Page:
The Thirties: an intimate history
I am fascinated by the 1930s as I’ve been going through many family letters, documents and photographs to learn more about the lives of my grandparents when they were young (my grandmother is at the bottom of the photo above enjoying a day at the beach in the early thirties when she was in her early twenties).
Whilst researching books written about the period I came across the fantastic The Thirties: an intimate history by Juliet Gardiner. It is a beast of a book, well over 500 pages packed full of fascinating facts and figures as well as personal stories about what life was like in 1930s Britain. It shows just what an interesting decade this was. It was when the country transitioned from an old order, saw huge social shifts, and when many of the things we take for granted today – the car, the radio, the cinema for instance – became mainstream for the burgeoning new middle class.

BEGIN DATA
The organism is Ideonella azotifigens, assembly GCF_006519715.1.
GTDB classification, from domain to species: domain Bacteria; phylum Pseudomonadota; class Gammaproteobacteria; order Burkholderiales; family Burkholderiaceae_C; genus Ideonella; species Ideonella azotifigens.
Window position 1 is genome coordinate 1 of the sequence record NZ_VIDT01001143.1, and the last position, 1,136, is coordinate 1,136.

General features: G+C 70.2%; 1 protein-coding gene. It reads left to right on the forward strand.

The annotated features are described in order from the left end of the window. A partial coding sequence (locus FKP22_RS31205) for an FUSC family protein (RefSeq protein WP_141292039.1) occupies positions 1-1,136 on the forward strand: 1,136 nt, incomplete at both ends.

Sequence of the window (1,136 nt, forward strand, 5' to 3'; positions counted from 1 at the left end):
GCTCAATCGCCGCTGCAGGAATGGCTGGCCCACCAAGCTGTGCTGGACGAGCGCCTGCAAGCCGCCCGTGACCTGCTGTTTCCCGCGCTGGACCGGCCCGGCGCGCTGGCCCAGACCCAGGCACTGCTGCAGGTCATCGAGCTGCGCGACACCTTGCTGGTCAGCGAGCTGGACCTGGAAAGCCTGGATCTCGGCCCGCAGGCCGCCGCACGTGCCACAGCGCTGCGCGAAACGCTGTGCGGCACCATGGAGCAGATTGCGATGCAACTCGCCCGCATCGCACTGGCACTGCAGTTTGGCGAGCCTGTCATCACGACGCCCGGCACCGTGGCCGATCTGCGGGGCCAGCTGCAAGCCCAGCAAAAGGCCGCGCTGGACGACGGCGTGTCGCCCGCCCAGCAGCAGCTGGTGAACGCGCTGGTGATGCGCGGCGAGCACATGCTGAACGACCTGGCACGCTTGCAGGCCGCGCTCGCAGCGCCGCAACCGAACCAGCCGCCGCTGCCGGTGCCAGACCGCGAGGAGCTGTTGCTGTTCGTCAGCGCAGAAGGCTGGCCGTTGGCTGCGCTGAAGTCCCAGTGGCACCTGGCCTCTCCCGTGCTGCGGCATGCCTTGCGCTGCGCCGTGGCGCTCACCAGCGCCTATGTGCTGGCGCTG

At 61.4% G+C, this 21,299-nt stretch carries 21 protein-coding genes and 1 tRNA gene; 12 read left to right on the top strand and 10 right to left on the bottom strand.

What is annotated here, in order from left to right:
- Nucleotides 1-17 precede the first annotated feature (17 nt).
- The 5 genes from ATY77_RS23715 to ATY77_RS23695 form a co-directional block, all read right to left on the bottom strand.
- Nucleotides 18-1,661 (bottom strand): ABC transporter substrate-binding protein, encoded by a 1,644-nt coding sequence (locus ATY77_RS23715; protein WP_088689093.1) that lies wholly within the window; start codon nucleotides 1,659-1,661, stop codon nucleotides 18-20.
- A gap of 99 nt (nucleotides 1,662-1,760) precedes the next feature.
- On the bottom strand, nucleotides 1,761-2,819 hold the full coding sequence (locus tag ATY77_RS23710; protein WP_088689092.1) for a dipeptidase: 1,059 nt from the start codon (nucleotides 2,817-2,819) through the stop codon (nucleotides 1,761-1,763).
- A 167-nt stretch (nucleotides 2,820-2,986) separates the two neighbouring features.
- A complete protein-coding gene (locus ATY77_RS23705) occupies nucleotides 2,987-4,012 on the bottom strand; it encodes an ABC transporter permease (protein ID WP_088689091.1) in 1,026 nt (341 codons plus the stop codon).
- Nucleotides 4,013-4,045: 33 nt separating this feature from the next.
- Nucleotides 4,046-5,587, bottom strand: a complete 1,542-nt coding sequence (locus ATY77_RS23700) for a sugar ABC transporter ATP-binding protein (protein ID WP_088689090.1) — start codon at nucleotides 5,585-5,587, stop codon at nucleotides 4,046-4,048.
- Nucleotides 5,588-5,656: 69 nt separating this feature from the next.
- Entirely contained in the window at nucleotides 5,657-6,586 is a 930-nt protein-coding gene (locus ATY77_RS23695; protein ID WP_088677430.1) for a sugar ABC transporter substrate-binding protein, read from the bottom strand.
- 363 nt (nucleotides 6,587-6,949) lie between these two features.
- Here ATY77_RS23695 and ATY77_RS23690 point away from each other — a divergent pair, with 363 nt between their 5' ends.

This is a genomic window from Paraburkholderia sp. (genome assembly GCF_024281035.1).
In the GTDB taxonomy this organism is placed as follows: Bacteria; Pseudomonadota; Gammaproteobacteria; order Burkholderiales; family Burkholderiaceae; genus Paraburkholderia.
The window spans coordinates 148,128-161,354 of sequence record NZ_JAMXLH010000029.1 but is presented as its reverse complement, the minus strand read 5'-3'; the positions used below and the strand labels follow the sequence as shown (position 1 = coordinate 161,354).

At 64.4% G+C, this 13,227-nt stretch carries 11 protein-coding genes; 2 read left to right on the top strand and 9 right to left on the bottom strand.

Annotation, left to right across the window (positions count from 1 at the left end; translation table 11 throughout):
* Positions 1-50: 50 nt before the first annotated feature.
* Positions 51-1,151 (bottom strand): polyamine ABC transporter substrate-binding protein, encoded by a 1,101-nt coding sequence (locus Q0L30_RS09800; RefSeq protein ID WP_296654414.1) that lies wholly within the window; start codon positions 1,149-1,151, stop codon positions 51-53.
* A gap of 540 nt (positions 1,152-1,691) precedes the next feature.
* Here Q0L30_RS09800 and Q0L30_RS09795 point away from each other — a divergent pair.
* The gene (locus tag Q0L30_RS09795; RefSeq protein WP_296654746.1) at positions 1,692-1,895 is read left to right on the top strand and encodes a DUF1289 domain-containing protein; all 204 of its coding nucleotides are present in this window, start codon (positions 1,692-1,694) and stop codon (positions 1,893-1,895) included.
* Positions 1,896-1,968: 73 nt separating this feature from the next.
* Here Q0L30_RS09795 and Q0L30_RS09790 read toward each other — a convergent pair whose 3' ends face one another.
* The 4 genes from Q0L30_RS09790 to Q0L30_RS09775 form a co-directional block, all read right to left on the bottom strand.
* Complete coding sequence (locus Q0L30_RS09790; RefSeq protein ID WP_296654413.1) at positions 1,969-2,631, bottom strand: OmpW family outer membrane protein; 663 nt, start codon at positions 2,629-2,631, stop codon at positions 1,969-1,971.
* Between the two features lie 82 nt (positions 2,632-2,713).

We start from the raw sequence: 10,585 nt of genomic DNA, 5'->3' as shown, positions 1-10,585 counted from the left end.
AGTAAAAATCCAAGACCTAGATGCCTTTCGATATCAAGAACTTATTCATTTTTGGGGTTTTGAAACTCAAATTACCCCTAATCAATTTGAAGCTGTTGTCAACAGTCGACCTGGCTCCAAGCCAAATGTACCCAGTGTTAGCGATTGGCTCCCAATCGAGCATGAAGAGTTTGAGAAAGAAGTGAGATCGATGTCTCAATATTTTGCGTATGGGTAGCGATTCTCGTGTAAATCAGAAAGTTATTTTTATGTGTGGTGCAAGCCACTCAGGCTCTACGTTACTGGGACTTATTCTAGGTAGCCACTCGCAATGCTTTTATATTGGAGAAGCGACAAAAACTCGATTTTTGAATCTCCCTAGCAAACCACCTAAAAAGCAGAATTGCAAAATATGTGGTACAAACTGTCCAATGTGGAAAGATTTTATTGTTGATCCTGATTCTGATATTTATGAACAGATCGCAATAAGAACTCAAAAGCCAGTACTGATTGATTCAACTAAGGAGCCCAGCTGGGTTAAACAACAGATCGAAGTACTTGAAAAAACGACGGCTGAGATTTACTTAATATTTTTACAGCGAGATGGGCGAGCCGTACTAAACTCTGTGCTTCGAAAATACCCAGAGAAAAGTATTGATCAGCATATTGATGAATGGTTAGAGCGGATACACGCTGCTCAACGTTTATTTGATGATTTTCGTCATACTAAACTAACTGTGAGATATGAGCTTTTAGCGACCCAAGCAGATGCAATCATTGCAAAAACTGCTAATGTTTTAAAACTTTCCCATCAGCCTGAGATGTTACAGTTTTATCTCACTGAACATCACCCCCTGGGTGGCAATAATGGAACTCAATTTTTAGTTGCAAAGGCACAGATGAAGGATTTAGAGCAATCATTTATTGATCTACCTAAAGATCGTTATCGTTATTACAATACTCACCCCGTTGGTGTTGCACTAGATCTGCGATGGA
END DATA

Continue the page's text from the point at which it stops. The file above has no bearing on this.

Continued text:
What I found particularly interesting about the book was the way it mixed economic, political and social history, with small details of everyday life sitting easily alongside chapters dealing with major themes such as the continuing impact of the first world war on society.
Highlights for me were an excellent account of unemployment in the depression and the history of the Labour movement of the period, a reminder that a frequent sight would have been seeing injured ex-servicemen from the first world war on the streets, the growth of domestic appliances and consumer goods, the hunger experienced by many, the appearance of tractors on farms, changing fashions, the growth of department and chain stores, the effect of paid holidays, and of course the mighty Arsenal of the 1930s.
My sister is a big fan of the 1930s so I’ve just bought her this for her birthday and hope she enjoys it as much as I did.